(The Era, London, Saturday, 12 January 1895, p. 11e)

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Nellie Waring, English variety theatre vocalist

December 13, 2014

Nellie Waring (active 1907-1920), English popular vocalist and variety theatre and vaudeville entertainer. Her professional partnership with the American J.W. Wilson (John W. Musante, 1863/69?-1928), comedy duo, appears to have begun about 1912.
(photo: James Bacon & Sons, Leeds, circa 1910)

Shea’s Theatre, Buffalo, New York, August 1909
‘The bill at Shea’s Theater this week is full of entertaining qualities and every feature was liberally applauded at both performances yesterday. Nellie Waring, the clever and sprightly comedienne from England, has a pleasing voice and she sings her own topical songs inimitably. Her costumes are quite charming and her dancing is dainty and skillful [sic].’
(The Buffalo, Courier, Buffalo, New York, Tuesday, 24 August 1909, p. 7f)

‘Nellie Waring, the dainty English comedienne, who heads the bill at Shea’s theater this week, has made an instantaneous hit, and she has been called the second Alice Lloyd for the tunefulness of her songs and delightful personality.’
(The Niagara Falls Gazette, Niagara Falls, New York, Tuesday, 24 August 1909, p. 4b)

‘Nellie Waring is the latest of the English singers to invade our shores and she has met with a favorable reception.’
(Los Angeles Herald, Los Angeles, California, Sunday, 24 October 1909, part III, p. 8c)

J.W. Wilson and Nellie Waring appeared with nearly 150 other music hall and variety favourites in the ‘Variety’s Garden Party’ tableau at the first royal music hall performance at the Palace Theatre, London, on 1 July 1912, attended by King George V and Queen Mary.

‘NEW ACTS NEXT WEEK [October 1912] …
‘Nellie Waring. Singing Comedienne. 17 Mins.; One [stage set]. Bronx.
”’England’s Sparking and Dainty Comedienne” is Nellie Waring’s billing this week at the Bronx. Miss Waring is just a pretty girl. She sings four English made songs. For each there is a change of gown, and, in order the clinch the conventionality of the turn, a male ”plant” is seated in a box. The spotlight is aimed at him while she sings to him. In addition tot eh young woman’s limited abilities as a performer, her songs are not good. Jolo.’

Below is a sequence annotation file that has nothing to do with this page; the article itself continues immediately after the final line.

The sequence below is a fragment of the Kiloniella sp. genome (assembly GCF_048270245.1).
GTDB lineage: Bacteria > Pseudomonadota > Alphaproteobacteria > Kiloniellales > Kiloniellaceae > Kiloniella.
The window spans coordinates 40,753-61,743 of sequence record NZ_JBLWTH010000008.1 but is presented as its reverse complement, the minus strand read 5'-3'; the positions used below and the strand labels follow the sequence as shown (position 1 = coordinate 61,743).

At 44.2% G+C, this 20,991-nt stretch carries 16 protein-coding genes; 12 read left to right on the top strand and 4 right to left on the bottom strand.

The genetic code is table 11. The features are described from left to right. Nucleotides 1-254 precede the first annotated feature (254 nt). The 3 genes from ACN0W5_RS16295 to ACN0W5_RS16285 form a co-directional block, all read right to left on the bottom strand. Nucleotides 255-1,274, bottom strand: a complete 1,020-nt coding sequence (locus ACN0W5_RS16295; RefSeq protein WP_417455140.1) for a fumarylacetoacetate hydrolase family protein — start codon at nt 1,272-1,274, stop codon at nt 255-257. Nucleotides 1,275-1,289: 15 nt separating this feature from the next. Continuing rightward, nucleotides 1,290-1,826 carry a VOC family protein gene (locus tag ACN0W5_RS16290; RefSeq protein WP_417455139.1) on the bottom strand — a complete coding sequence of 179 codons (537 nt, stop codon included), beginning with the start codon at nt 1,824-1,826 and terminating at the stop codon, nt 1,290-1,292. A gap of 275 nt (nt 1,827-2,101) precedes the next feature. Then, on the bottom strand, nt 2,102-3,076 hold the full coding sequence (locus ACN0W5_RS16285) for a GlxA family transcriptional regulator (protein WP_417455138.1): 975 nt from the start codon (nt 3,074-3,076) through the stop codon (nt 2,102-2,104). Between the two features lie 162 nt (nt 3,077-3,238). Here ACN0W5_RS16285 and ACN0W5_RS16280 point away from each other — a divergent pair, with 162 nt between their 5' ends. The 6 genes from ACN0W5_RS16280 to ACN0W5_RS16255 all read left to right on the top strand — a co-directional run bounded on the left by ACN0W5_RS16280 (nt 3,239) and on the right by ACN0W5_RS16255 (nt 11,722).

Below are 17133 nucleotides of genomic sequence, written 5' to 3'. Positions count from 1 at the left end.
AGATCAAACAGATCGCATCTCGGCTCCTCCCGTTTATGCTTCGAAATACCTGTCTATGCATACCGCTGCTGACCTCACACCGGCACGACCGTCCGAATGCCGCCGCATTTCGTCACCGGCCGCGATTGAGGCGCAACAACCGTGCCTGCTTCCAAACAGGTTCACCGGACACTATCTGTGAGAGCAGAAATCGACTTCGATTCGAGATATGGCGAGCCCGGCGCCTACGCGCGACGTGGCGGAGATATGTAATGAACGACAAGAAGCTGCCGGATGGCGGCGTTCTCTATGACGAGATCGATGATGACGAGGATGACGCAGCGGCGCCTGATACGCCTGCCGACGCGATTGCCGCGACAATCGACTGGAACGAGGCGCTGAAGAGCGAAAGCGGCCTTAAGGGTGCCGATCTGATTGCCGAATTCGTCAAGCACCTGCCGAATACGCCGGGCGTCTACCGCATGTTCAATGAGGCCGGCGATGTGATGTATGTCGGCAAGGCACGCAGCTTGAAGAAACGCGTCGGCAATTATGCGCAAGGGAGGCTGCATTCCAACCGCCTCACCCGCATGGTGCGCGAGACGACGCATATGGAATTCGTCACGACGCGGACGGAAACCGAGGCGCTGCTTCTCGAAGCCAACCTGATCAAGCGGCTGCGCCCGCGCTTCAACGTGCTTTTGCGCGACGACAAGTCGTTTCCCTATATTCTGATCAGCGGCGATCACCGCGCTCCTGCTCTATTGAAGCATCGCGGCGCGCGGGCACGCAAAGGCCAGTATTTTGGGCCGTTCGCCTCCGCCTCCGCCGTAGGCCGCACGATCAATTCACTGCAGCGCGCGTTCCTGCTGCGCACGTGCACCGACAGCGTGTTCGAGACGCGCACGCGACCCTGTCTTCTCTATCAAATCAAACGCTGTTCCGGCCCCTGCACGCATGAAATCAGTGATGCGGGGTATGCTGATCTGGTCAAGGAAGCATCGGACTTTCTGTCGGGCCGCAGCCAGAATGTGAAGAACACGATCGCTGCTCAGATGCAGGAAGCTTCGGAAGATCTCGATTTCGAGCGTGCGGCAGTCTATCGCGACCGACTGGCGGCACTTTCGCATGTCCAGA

(Variety, New York, Friday, 18 October 1912, p. 20c)

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‘FORTUNES WASTED
‘VARIETY ARTIST DEAD
‘Pauper Despite High Pay
‘SPECIAL TO ”THE NEWS”)
‘LONDON, January 3 [1928]
‘The death is announced of Mr. Jack W. Wilson, variety artist, who once visited Australia.
‘Wilson, who was known as Mustante [sic], partnered Miss Nellie Waring in Britain, America, Australia, and South Africa. He was a contemporary of Cinquevalli, the famous juggler, and Chirgwin, ”the white-eyed Kaffir.”
‘He lost three fortunes on the Stock Exhange and the turf. Before he was 30 he gambles away £10,000 of his theatrical earnings in real estate in Seattle.
‘In 1898 he took £30,000 from Australia, but he lost £20,000 in a wheat gamble in New York.
‘An effort to make a recovery on the turn in 1907 resulted in a loss of £7,000, and further fortunes followed in the same way.
‘Wilson earned £100 a week in England and £200 in America, but died penniless of pneumonia at the Fulham Hospital [London]. Miss Waring sat at his bedside for 14 hours.
‘Wilson was born in California. He was the son of a ”forty-niner” (miner who went to California in the early days of the gold rush). He ran away with a travelling circus, then entered vaudeville, and later played in straight plays.’
(The News, Adelaide, South Australia, Wednesday, 4 January 1928, p. 7d)

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Lily Elsie about the time of her return to the stage in the title role of Pamela, Palace Theatre, London, 1917

November 19, 2014

Lily Elsie (1886-1962), English star of musical comedy, upon her return to the stage in the title role of Pamela, comedy with music by Arthur Wimperis and Frederic Norton, Palace Theatre, London, 10 December 1917
(photo: unknown, probably London, 1916/1917)

‘MISS LILY ELSIE.
‘I hear them talking. For once they all agreed. Not time or love or circumstance could change her – she must succeed. She was Lily Elsie. I did not marvel. She is such a sweet woman. Men and women love her equally. Could anyone wish for greater blessing? What is her fascination? Perhaps it is charm. That elusive quality. Few women and fewer men possess it. She alone of all our stage women possesses it to the full. She is herself – Lily Elsie. Queen of Hearts – back on the stage once more. If Alfred Butt never did anything else he has earned in that achievement the gratitude of playgoers everywhere.’
(The Pelican, London, Friday, 1 February 1918, p. 3)

Note the similarity between this photograph and Sir James Jebusa Shannon’s portrait of Miss Elsie, which has been dated to circa 1916.

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homeless men photographed by flashlight at night under the awning of the Palace Theatre, Cambridge Circus, London, about 1903

May 24, 2014